Fabiola Hanna is an artist from Lebanon who currently lives and works in Santa Cruz. Hanna’s artistic practice encompasses computer science, art, and politics, moving between electronics and software, to research-based, collaborative installations.
Hanna’s current work focuses on how a machine can edit oral histories in order to put them in conversation. Starting with first-person narratives about the civil war in Lebanon (1975-1990), this project weaves together work on archives, narrative intelligence and interactive documentary. The conflicting narratives of daily life are automatically edited together using planner systems from the field of artificial intelligence to produce oral histories put in conversation with one another synthetically.
Her work has been exhibited widely in California at the Museum of Art and History in Santa Cruz, the New Children’s Museum in San Diego, the SubZero Festival in San Jose, the Digital Arts Research Center in Santa Cruz, and the MakerFaire in San Mateo.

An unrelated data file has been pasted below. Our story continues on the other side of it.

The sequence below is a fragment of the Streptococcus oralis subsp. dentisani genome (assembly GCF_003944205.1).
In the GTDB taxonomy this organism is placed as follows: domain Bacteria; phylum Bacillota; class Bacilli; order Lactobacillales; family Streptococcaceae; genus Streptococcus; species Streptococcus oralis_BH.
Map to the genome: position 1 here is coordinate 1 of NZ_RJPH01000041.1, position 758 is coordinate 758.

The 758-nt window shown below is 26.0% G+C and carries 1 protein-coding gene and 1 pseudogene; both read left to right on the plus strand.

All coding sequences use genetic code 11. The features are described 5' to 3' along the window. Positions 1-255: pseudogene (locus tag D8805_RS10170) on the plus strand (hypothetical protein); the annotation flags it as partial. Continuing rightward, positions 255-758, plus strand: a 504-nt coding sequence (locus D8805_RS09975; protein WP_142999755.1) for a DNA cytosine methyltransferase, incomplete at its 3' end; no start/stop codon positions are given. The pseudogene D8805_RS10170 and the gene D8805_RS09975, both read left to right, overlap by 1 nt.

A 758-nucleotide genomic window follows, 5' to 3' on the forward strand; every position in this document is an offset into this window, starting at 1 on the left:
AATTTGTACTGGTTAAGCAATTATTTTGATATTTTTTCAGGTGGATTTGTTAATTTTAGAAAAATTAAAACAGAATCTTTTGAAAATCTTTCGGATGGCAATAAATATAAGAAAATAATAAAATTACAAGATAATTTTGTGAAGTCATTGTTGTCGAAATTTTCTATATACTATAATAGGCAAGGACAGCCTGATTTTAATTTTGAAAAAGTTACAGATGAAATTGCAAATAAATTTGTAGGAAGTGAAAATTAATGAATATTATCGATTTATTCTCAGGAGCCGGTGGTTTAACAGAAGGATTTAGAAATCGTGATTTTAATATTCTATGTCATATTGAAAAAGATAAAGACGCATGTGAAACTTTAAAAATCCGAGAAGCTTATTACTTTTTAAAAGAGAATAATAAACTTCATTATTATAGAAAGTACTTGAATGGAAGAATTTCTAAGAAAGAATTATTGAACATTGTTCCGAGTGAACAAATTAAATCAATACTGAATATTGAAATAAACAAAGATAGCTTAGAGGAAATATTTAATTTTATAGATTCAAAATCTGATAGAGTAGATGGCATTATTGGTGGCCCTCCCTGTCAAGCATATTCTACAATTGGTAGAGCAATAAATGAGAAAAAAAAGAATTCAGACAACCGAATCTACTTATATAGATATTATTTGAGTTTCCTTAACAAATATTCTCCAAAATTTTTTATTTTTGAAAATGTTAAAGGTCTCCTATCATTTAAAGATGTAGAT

Hanna is currently a PhD candidate in the Film and Digital Media program at the University of California Santa Cruz. She holds a B.A. in Interdisciplinary Computing in the Arts from the Visual Arts department at University of California at San Diego and an M.F.A. in Digital Art and New Media from the University of California at Santa Cruz. She is also a 2015 fellow of the Institute for Critical Social Inquiry at the New School, New York and has previously taught at University of California, San Diego and at various maker spaces including FabLab San Diego and MakerPlace.